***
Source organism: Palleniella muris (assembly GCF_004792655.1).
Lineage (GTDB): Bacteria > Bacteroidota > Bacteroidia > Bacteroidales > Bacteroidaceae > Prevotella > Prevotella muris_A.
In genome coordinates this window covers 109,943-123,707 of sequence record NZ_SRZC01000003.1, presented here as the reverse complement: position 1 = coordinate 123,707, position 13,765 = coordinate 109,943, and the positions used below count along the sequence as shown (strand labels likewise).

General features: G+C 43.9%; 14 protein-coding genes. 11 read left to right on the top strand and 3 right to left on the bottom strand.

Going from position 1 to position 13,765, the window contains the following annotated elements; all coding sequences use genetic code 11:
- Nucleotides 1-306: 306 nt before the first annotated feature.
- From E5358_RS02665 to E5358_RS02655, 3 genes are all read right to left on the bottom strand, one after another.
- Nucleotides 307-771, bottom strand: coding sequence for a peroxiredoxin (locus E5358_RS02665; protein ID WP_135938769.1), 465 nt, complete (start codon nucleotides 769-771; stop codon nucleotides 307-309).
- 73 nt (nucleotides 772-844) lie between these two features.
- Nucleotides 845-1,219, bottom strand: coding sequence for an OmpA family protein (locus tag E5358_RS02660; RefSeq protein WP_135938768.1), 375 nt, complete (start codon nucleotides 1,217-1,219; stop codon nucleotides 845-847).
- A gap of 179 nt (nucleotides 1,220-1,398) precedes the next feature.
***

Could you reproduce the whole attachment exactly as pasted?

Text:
Source organism: Palleniella muris (assembly GCF_004792655.1).
Lineage (GTDB): Bacteria > Bacteroidota > Bacteroidia > Bacteroidales > Bacteroidaceae > Prevotella > Prevotella muris_A.
In genome coordinates this window covers 109,943-123,707 of sequence record NZ_SRZC01000003.1, presented here as the reverse complement: position 1 = coordinate 123,707, position 13,765 = coordinate 109,943, and the positions used below count along the sequence as shown (strand labels likewise).

General features: G+C 43.9%; 14 protein-coding genes. 11 read left to right on the top strand and 3 right to left on the bottom strand.

Going from position 1 to position 13,765, the window contains the following annotated elements; all coding sequences use genetic code 11:
- Nucleotides 1-306: 306 nt before the first annotated feature.
- From E5358_RS02665 to E5358_RS02655, 3 genes are all read right to left on the bottom strand, one after another.
- Nucleotides 307-771, bottom strand: coding sequence for a peroxiredoxin (locus E5358_RS02665; protein ID WP_135938769.1), 465 nt, complete (start codon nucleotides 769-771; stop codon nucleotides 307-309).
- 73 nt (nucleotides 772-844) lie between these two features.
- Nucleotides 845-1,219, bottom strand: coding sequence for an OmpA family protein (locus tag E5358_RS02660; RefSeq protein WP_135938768.1), 375 nt, complete (start codon nucleotides 1,217-1,219; stop codon nucleotides 845-847).
- A gap of 179 nt (nucleotides 1,220-1,398) precedes the next feature.